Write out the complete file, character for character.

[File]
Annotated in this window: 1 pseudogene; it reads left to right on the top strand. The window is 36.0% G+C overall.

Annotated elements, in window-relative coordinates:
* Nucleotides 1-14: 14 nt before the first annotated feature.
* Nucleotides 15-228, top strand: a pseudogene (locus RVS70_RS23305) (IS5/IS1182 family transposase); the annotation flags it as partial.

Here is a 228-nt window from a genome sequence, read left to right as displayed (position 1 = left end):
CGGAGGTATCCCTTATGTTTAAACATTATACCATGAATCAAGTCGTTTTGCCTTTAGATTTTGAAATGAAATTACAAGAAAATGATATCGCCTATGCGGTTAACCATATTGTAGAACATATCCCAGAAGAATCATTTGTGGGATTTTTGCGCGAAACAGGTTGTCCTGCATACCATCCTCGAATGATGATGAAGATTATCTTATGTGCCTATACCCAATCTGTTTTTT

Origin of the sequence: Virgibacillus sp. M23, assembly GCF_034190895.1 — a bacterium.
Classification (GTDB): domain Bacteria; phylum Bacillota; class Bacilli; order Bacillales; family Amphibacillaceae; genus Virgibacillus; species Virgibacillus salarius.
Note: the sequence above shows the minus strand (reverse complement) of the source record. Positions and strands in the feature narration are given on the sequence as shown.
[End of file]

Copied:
Annotated in this window: 1 pseudogene; it reads left to right on the top strand. The window is 36.0% G+C overall.

Annotated elements, in window-relative coordinates:
* Nucleotides 1-14: 14 nt before the first annotated feature.
* Nucleotides 15-228, top strand: a pseudogene (locus RVS70_RS23305) (IS5/IS1182 family transposase); the annotation flags it as partial.

Here is a 228-nt window from a genome sequence, read left to right as displayed (position 1 = left end):
CGGAGGTATCCCTTATGTTTAAACATTATACCATGAATCAAGTCGTTTTGCCTTTAGATTTTGAAATGAAATTACAAGAAAATGATATCGCCTATGCGGTTAACCATATTGTAGAACATATCCCAGAAGAATCATTTGTGGGATTTTTGCGCGAAACAGGTTGTCCTGCATACCATCCTCGAATGATGATGAAGATTATCTTATGTGCCTATACCCAATCTGTTTTTT

Origin of the sequence: Virgibacillus sp. M23, assembly GCF_034190895.1 — a bacterium.
Classification (GTDB): domain Bacteria; phylum Bacillota; class Bacilli; order Bacillales; family Amphibacillaceae; genus Virgibacillus; species Virgibacillus salarius.
Note: the sequence above shows the minus strand (reverse complement) of the source record. Positions and strands in the feature narration are given on the sequence as shown.